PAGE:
Workers clashed with police at a COVID-19 testing kit factory in China, according to video posted on social media on Sunday, as the country seeks to exit its hardline “zero COVID” policy.

• Read also: A new type of vaccine could curb COVID-19

• To read also: “The more the merrier…”: Asia is preparing for the expected return of Chinese tourists

• Read also: Which countries impose anti-COVID regulations on travelers from China?

Images geotagged by AFP in an industrial park in the city of Chongqing (southwest) show people throwing boxes at a group of men in uniform, sending what appear to be test kits flying.

In another sequence, a crowd can be seen in front of a line of police at night as loudspeakers broadcast a warning asking them to “cease their illegal activities”.

A man who posted video of the scene captioned that many workers had not been paid.

According to other publications, the Chongqing-based pharmaceutical company Zybio suddenly laid off workers who had been recruited in recent weeks.

Zybio did not immediately respond to calls from AFP, while the local police department declined to comment.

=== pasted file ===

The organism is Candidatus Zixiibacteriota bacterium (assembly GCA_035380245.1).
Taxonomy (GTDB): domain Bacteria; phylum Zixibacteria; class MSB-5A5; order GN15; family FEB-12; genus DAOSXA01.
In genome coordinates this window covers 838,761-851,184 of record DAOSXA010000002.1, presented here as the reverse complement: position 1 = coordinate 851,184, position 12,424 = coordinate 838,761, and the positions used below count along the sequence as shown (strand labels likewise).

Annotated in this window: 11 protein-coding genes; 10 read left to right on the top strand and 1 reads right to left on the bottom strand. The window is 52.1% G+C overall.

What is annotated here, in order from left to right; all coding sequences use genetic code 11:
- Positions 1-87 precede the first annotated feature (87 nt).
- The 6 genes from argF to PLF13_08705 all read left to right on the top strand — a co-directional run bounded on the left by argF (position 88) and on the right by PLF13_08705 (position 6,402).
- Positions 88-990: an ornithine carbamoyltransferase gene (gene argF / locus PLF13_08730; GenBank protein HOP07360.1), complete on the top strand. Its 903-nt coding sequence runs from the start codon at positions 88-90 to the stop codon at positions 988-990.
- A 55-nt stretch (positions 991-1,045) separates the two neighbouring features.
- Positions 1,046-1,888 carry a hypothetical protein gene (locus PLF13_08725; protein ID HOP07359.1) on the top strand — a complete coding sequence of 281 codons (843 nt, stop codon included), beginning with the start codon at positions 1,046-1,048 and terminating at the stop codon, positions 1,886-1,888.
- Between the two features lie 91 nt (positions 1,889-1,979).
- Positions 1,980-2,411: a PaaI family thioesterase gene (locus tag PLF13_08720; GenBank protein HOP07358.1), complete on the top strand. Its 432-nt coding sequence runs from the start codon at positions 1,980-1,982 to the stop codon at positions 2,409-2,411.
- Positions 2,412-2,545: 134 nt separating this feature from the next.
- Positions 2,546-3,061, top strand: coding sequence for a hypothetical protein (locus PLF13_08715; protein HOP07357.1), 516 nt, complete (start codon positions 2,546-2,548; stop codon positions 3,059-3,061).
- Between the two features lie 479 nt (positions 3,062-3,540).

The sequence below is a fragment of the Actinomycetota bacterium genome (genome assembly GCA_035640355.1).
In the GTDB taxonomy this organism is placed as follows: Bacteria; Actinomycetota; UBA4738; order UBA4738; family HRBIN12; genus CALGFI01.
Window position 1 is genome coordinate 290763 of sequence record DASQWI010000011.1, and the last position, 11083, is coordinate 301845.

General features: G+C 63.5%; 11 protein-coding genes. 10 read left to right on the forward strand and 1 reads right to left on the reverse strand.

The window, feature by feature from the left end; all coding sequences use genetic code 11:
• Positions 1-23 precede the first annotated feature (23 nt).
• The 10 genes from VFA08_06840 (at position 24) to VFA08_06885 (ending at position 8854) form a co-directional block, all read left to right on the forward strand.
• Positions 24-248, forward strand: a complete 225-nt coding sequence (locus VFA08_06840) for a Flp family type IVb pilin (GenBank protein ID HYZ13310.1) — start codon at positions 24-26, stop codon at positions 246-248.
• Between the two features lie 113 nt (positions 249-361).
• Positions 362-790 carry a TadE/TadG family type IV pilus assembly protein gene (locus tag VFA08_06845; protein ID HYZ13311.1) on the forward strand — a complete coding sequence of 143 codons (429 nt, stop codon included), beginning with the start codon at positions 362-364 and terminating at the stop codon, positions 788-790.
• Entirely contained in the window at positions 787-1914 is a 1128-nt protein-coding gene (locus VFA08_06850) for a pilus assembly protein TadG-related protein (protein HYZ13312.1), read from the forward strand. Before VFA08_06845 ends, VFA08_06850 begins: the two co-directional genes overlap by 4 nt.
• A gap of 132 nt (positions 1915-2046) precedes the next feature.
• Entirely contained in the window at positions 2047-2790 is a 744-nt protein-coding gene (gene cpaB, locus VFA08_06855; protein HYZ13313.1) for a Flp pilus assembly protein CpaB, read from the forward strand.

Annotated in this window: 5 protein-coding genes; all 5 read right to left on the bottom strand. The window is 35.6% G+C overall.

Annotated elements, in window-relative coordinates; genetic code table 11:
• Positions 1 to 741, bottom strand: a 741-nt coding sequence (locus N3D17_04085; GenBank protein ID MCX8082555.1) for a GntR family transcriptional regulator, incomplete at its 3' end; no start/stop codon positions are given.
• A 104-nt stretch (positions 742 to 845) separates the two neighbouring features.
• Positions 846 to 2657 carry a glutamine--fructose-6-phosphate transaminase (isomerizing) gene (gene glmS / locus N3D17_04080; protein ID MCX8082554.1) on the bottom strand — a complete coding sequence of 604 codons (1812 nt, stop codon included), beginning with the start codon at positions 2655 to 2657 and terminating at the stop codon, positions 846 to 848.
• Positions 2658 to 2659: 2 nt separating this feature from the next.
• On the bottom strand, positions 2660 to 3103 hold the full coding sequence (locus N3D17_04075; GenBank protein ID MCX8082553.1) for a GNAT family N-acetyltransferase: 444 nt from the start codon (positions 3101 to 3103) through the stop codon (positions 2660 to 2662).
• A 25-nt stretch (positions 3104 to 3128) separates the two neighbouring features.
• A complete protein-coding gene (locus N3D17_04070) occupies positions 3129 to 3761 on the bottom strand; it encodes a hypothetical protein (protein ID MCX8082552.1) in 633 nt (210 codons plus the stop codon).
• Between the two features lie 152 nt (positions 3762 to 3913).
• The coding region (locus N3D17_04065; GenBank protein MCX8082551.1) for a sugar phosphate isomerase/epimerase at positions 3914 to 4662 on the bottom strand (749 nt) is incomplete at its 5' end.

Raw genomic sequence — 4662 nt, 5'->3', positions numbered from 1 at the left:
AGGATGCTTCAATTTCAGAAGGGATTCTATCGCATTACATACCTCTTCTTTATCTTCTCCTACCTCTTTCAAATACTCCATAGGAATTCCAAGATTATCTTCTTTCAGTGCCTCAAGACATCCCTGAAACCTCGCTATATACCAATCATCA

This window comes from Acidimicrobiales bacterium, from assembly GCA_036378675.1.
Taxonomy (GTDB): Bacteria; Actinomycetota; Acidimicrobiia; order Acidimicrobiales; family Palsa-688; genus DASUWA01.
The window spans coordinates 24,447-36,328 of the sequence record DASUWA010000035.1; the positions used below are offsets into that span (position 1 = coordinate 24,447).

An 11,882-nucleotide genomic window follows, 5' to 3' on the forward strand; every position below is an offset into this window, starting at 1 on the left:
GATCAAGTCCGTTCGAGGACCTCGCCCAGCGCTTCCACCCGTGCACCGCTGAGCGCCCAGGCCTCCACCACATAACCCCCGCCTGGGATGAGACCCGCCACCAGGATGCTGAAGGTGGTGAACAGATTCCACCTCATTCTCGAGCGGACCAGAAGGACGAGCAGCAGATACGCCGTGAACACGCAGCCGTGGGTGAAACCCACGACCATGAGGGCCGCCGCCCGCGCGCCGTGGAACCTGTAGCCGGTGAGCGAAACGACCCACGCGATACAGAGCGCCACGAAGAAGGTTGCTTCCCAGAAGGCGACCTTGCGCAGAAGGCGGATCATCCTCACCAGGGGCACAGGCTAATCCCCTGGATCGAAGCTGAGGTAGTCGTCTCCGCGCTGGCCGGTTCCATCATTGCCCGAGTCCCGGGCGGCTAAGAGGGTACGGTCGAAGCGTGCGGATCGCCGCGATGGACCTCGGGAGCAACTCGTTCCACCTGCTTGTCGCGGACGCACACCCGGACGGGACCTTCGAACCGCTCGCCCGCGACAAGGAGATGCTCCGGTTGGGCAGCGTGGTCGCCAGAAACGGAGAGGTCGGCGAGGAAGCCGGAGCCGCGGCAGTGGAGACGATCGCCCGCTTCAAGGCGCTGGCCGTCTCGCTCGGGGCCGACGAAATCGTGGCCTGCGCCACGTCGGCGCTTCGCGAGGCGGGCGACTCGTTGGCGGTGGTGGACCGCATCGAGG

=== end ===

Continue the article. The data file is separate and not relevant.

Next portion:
“All workers’ demands are of an economic nature,” said a man who calls himself a “Marxist-Leninist-Maoist” in a video.

He insisted there was no political motive behind the protest.

AFP could not determine the precise moment when the videos were shot, but testimonies posted on social networks claim that the clash took place on the night of Saturday to Sunday.

Brown and white industrial buildings with distinct patterns can be seen in the background of the videos, matching previous footage of Zybio’s facilities in Dadukou District’s Jianqiao Industrial Park.

The hashtag “Chongqing Dadukou Pharmaceutical Factory” appeared to be censored on popular social network Weibo on Sunday, with only one post from the day before still visible describing the protest as an “interesting topic”.

China is experiencing a spike in Covid-19 cases as the government backtracked on its zero-tolerance strategy for the virus, prompting a spike in demand for testing kits and medicine.

Authorities last month restarted the production lines of more than a dozen pharmaceutical companies, while some companies hired staff to meet the surge in demand.